It’s no secret that I love live performances. There’s just something special about a performance that unfolds right before you. This past season I’ve gone to three Thibodaux Playhouse plays, five Broadway Across America musicals, and a Cirque du Soleil show. I’d say I was able to enjoy one of my favorite things this past year in abundance.
But at most of these performances, there are two shows. The one I pay for and the one that I don’t. I’m of course talking about the behavior of some of the audience members. And though I can’t say the audience has ever been more entertaining than the performances, in some cases it has come pretty close.
Maybe it’s because I’m an observer of people that I tend to notice people at what I hope is their worse behavior, but the point is I do notice. And at this past weekend’s performance of Million Dollar Quartet, I came up with a few items I think everyone should keep in mind when attending a performance because people are watching not just the performers. People are there after all to see a show, even the ones they haven’t paid for.
#1 You can live without technology for two hours. At the Cirque du Soleil show, a woman decided to spend much of the performance on her cell phone. Why, I’m not sure. I mean why pay good money to see a live performance and then remain on your phone the entire time? It doesn’t make sense to me. The side performance came in when the woman behind her asked her to turn her phone off. Contrary to cell phone addicts’ opinion, the light from those smart phones is distracting during a performance. The cell phone junkie didn’t appreciate being asked to conform to common decency, which led to an argument where she actually told the woman that she wasn’t going to put her cell phone away and she didn’t really care if it was distracting to her. (I have had to translate into a clean version. The woman’s actual word choice was much more colorful.)
We see this all the time these days. Go to a movie theater and see how many lights glow from the different cell phones in use even though the theater has cute ways of letting you know to turn the phones off. At Saturday night’s performance, a burly manger walked up and down the aisles barking at people to put their cell phones away, after the announcer had already asked the audience to turn them off. How can you really enjoy anything if you spend your time glued to your phone? But more importantly, if you can’t respect your fellow theater goers by remaining off the phone, then stay home.
#2 Arrive on Time. I have balcony season tickets to the New Orleans Broadway shows. I have the same seats each time I go, and those seats happen to be near an entrance. Every time the show begins and people arrive late to the show, they block my view of the stage as they stumble around in the dark unable to locate their seats. Now if they’ve decided the beginning isn’t worth the planning ahead to arrive on time that is their business. But I don’t want to miss a second of the performance and I’ve arrived on time so that I don’t. Common courtesy would seem to dictate that someone should be respectful of that. The beginning is usually worth arriving on time for anyway.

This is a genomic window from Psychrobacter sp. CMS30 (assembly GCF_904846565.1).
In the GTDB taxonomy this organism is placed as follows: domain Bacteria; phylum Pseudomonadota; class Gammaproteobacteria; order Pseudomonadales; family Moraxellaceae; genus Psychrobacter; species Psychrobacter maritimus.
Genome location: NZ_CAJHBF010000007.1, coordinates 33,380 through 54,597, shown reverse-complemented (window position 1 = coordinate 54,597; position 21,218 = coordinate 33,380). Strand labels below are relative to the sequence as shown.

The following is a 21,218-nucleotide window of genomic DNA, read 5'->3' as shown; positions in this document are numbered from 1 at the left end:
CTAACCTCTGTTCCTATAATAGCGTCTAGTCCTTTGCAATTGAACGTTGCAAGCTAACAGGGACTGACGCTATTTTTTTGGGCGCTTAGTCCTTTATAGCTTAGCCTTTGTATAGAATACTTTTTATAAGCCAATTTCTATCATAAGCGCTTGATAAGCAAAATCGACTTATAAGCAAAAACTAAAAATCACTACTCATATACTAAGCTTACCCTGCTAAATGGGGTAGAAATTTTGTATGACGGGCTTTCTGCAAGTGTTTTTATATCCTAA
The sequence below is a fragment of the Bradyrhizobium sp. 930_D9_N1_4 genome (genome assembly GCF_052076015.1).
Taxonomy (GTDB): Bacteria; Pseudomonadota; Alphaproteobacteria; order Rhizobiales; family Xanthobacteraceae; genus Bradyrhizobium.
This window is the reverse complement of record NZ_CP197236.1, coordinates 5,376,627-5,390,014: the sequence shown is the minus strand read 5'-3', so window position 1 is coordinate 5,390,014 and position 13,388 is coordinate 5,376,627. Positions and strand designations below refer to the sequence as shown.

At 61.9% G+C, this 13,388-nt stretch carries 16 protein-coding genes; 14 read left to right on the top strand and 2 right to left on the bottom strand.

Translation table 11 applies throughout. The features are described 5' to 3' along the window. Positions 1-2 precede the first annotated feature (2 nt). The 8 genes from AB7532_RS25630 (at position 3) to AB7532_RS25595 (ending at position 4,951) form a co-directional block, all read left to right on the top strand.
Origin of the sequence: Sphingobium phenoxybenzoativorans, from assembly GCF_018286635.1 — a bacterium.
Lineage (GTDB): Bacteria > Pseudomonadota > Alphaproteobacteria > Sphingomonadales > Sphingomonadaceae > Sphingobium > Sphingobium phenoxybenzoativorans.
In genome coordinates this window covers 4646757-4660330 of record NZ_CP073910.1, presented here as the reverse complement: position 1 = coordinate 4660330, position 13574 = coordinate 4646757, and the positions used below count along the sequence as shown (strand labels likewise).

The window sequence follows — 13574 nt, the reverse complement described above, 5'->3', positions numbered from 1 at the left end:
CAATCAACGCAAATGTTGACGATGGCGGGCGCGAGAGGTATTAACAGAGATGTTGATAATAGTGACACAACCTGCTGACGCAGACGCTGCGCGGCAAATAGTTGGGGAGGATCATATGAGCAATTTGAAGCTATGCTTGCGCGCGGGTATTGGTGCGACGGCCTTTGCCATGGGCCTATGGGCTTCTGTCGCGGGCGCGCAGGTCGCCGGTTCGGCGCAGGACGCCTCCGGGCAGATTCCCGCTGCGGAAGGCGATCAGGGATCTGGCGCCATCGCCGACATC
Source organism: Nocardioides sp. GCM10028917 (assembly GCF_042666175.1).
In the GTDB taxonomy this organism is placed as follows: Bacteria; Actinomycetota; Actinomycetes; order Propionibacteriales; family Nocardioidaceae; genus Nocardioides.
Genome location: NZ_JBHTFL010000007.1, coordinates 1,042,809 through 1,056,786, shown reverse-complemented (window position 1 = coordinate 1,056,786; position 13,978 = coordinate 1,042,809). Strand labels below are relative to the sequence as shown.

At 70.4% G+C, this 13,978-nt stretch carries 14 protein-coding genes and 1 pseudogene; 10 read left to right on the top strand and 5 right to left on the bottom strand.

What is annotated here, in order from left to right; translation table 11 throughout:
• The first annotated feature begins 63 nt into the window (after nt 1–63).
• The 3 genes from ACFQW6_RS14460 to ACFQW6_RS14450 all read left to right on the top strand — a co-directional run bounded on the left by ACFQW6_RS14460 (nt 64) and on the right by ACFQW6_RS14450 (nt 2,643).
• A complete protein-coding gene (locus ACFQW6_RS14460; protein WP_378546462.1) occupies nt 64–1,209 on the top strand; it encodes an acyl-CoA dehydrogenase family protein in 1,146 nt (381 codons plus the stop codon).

#3 Dress the Part. I absolutely love dressing up. I have a closet full of fancy clothes to prove it. It’s one of the reasons I love the Broadway series. People go dressed in their finest, and it is wonderful. That is except for this past Saturday night’s performance. Apparently, the sun setting later led people to believe that casual daytime wear was appropriate. I know we live in a casual era, and that many people will disagree with me about this one. I hear many comments about how people dress for church, with equal amounts of people on both sides of the shorts are okay vs. people should dress up issue. But where are our standards then? I want to have places to dress up for, and I believe certain places should be kept that way. Going to the theater should be one of those places as its long history indicates. I’d like to keep it as a place that I can dress up for and not have jeans and t-shirts or even that one guy in shorts Saturday night become acceptable.
#4 Stay to the End. At Saturday night’s performance, as in many others of the season, people are itching to leave. I’m sure it is to beat the traffic, which of course only puts them about five minutes ahead of the others and missing out on the end of the performance. But again, it is disrespectful because when you get up, others can’t see. Not to mention it is disrespectful to the actors that you are walking out on. At the end of Million Dollar Quartet, the play portion of the evening ended and many, many people got up and left, only to miss the entire concert portion of the evening where Elvis, Johnny Cash, Clive Perkins, and Jerry Lee Lewis came back onstage and performed fantastically, complete with sequined jackets.
Of course, there were many other things I observed during these season’s performances. These shows do attract an eclectic mix of attendees. In an unforgettable entrance, a young teenage girl had decided to wear stilettos that she’d obviously not practiced walking in. She fell on her butt going down the stairs only a few feet from me. There are all kinds of shows to keep you entertained. I already have my season tickets ready to go for next season, not to mention my Wicked tickets ready for a few weeks from now. I do love all kinds of entertainment.
What would you add the your list of annoyances?